Do you sometimes get stuck in the middle of writing something? Writer’s block and challenges with time management are common problems. I found a tip that may help in When: the scientific secrets of perfect timing by Daniel Pink. The book discusses how to act at the right times, and how to overcome challenges at different points.
One person can help
One of Pink’s tips aims to help people who are stuck at a midpoint. “Picture one person who will benefit from your efforts. Dedicating your work to that person will deepen your dedication to your task,” he says.
I’ve met many advisors who struggle with completing blog posts, quarterly letters, or white papers. If you’re among them, would you feel more motivated to finish your blog post about 529 plans when you think about your meeting next week with the Millers, who want to help fund their grandchildren’s education? What if you think about a prospect with a highly concentrated stock portfolio, when you work on your white paper about diversification? Those thoughts would make a difference for me.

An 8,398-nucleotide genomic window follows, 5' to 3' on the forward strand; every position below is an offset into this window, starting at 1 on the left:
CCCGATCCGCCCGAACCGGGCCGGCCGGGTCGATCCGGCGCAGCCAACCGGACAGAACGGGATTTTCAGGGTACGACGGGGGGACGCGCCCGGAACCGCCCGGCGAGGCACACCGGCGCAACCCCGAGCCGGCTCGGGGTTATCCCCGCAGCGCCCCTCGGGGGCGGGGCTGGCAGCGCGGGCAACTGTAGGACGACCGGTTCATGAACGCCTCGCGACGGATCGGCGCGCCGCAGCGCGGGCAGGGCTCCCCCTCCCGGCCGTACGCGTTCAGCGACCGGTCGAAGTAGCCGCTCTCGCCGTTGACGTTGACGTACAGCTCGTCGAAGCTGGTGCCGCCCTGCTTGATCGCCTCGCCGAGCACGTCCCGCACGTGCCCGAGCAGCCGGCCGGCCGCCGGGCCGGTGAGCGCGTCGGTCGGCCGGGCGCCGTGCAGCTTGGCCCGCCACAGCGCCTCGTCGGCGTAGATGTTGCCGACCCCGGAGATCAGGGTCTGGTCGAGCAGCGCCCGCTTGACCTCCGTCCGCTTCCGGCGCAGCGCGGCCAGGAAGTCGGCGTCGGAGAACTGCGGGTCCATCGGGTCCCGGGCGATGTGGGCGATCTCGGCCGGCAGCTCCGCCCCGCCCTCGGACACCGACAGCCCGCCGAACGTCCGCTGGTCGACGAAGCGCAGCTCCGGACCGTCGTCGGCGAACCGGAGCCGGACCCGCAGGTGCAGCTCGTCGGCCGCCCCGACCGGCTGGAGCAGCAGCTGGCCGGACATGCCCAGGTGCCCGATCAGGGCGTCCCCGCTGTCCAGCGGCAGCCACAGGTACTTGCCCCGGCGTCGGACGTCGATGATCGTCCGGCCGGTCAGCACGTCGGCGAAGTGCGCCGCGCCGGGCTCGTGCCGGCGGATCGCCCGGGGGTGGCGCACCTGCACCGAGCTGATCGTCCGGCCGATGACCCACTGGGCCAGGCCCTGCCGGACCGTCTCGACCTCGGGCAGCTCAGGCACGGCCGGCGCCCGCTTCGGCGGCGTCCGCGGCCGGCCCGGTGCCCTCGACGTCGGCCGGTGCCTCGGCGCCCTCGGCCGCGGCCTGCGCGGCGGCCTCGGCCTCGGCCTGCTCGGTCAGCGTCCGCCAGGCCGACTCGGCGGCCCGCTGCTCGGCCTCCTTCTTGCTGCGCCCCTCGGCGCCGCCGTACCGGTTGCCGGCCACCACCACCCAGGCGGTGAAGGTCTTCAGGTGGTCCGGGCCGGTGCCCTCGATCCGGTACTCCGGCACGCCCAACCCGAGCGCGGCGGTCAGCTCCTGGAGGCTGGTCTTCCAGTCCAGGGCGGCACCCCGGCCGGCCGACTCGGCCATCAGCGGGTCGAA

Added benefit for writers
Thinking of one person in your target audience is a doubly helpful tip for writers. Why? Because thinking about your reader will help you to write in a way that’s more reader-friendly than if your audience seems faceless to you. For example, you may remember that Jill Brown didn’t understand that technical term you used in explaining something to her.
More ways to overcome writer’s block
If you’re looking for more tips, here are my posts on managing writer’s block and distractions:
- 15 minutes to busting your writer’s block
- Force yourself to write or wait for inspiration?
- “Deep Work” rules to help you write more
- Break your writer’s block with Robert Benson and Eric Maisel
How do you keep yourself moving when you feel stuck in a project? I’m always interested in learning from you.
Disclosure: If you click on the Amazon link in this post and then buy something, I will receive a small commission. I link only to books in which I find some value for my blog’s readers.
The image in the upper left is courtesy of Miklós Barabás [CC BY-SA 4.0]